City tackles boarding house regulations
Permits, stricter code compliance recommended
SAN ANTONIO - The San Antonio City Council listened to recommendations on a possible new city ordinance to regulate boarding homes during their B session Wednesday afternoon.
The recommendations from the Office of Development Services came following the Aug. 15 boarding home fire that claimed the lives of four men at 309 W. Norwood Court.
The owner of that home, Nancy Murrah, recently began subletting rooms at 827 W. French Place.
Because of the number of boarders, she should have a certificate of occupancy, which would require certain fire and safety inspections.
"We've been knocking on her door, she hasn't answered her door yet, but yes, she will be required to get a certificate of occupancy and meet all the building codes that are in place today," said Development Services Director Rod Sanchez, who gave the presentation.
Three years ago, the state legislature gave cities the authority to regulate boarding homes and Sanchez's office estimates there are at least 200 in the city limits.
"It's a complicated issue but we know there's a need out there to protect people and make sure they're safe," said Sanchez.
"We have to make sure we can do this, get it right, make sure that people are taken care of," added District 1 Councilman Diego Bernal, whose district both of Murrah's boarding homes are located in. "If there's room or even an appetite by the public to do more, we'll have to revisit that."
Looking at similar ordinances in El Paso and Dallas, as well as the state's mode for boarding home standards, Sanchez's office recommended the city focus on core requirements, including structure safety, property maintenance, kitchen food safety and appropriate zoning, with a big emphasis on making sure the homes meet code with sprinkler systems and commercial grade electrical wiring.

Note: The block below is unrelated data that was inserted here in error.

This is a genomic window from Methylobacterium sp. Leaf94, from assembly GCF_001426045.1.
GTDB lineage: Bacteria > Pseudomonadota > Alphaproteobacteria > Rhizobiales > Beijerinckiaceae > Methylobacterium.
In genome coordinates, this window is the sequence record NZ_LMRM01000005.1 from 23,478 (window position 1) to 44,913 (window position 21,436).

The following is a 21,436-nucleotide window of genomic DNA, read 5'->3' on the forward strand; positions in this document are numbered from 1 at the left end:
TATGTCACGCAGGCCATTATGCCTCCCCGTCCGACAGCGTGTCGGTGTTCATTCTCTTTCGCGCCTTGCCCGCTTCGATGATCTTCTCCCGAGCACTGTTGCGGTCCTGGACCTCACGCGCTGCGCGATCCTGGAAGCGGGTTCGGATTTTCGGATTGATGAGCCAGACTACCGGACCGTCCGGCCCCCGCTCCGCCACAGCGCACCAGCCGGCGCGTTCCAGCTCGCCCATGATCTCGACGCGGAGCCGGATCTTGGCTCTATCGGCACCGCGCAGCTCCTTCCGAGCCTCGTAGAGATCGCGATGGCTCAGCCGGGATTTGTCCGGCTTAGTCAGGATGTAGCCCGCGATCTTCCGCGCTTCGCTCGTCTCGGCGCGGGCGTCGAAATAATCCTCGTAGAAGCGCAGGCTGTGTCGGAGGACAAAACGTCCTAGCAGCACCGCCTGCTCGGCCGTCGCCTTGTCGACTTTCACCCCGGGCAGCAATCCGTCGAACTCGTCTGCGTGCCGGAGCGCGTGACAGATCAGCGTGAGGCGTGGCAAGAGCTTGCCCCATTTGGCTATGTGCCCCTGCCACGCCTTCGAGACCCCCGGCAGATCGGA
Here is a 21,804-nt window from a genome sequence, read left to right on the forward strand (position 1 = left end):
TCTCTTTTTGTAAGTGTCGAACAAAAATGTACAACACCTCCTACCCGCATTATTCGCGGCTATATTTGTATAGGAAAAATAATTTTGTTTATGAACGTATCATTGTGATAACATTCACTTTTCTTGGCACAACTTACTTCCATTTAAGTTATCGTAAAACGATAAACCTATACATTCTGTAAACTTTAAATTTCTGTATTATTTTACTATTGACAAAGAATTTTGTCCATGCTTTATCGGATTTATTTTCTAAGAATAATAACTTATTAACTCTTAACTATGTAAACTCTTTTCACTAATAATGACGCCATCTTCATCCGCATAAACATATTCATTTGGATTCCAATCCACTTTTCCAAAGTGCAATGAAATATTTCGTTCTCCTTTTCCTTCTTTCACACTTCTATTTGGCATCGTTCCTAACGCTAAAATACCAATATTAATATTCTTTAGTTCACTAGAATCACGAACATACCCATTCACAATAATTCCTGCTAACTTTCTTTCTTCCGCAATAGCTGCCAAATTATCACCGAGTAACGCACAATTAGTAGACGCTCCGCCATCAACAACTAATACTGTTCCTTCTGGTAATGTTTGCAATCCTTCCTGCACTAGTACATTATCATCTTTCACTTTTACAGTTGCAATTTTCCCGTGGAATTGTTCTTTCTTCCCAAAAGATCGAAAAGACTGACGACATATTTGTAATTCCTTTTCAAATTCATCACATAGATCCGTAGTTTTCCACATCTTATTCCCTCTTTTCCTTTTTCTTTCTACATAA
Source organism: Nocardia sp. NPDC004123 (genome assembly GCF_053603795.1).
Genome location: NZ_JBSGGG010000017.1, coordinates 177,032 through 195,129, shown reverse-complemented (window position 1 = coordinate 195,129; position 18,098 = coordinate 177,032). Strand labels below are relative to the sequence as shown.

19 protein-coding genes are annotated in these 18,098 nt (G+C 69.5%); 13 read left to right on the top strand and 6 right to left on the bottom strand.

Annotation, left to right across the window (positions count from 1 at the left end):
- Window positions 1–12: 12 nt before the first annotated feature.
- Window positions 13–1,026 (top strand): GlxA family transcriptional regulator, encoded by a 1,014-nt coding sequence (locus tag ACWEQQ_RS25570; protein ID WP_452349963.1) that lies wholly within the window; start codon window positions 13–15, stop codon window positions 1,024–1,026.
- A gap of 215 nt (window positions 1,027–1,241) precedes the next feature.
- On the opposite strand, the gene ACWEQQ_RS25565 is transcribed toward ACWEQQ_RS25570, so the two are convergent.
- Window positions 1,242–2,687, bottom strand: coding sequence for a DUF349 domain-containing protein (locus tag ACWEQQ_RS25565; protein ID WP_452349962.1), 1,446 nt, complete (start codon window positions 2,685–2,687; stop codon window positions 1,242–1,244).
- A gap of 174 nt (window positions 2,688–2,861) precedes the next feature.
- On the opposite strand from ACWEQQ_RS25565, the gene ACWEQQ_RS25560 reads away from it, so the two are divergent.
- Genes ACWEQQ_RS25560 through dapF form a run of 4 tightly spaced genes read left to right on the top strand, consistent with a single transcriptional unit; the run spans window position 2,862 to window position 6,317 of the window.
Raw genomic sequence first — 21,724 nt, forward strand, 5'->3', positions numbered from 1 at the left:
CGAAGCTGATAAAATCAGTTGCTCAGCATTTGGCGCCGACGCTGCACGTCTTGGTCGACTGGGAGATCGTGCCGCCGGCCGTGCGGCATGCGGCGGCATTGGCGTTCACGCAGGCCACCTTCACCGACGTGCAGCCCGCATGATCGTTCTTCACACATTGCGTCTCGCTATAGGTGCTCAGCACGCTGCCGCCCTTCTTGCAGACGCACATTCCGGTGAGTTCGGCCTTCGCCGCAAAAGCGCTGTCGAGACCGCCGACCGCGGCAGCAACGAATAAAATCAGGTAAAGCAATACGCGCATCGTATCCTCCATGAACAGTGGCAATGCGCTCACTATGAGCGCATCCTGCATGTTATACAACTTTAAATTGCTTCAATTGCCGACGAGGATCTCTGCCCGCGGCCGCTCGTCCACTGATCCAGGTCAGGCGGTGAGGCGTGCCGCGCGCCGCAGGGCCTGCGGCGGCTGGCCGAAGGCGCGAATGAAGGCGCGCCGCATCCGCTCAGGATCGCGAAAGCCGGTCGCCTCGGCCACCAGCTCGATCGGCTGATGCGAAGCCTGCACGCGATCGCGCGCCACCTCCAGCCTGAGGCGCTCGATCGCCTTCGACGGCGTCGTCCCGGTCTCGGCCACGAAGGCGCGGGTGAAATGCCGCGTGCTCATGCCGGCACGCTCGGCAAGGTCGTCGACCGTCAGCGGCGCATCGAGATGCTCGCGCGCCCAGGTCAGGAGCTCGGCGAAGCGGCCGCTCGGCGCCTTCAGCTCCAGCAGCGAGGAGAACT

"If we get sprinkler systems and smoke alarms and smoke detectors in these homes, it will suppress the fire and give people a fighting chance to get out of a fire should one occur," said Sanchez.
Other recommendations include annual inspections and permit fees of $1,000, employee training, as well as requiring home operators to annually assess residents to ensure they can complete basic elements of physical care such as bathing and feeding themselves.
A total of $750,000 has been set aside in the city budget to cover the costs of seven additional employees along with relocation assistance for displaced residents.
Sanchez's presentation called for an effective ordinance date of March 1, 2013, and said boarding homes that come forward before then would be given a year to come up to code and avoiding fines of up to $2,000 a day.
"Tell us who you are so we know you're there," said Sanchez. "Those are the people we're going to give a year to put in those big ticket items because we know the sprinkler systems and commercial wiring are expensive."
"We believe that if they're going to do a job, they have to do it right," added Bernal. "Our job is to make sure they're doing it safely and honestly."
The council did not make plans to put the proposed ordinance on future agenda's but the presentation called for it to go to A session no later than January 2013 to ensure it could go into effect by March.
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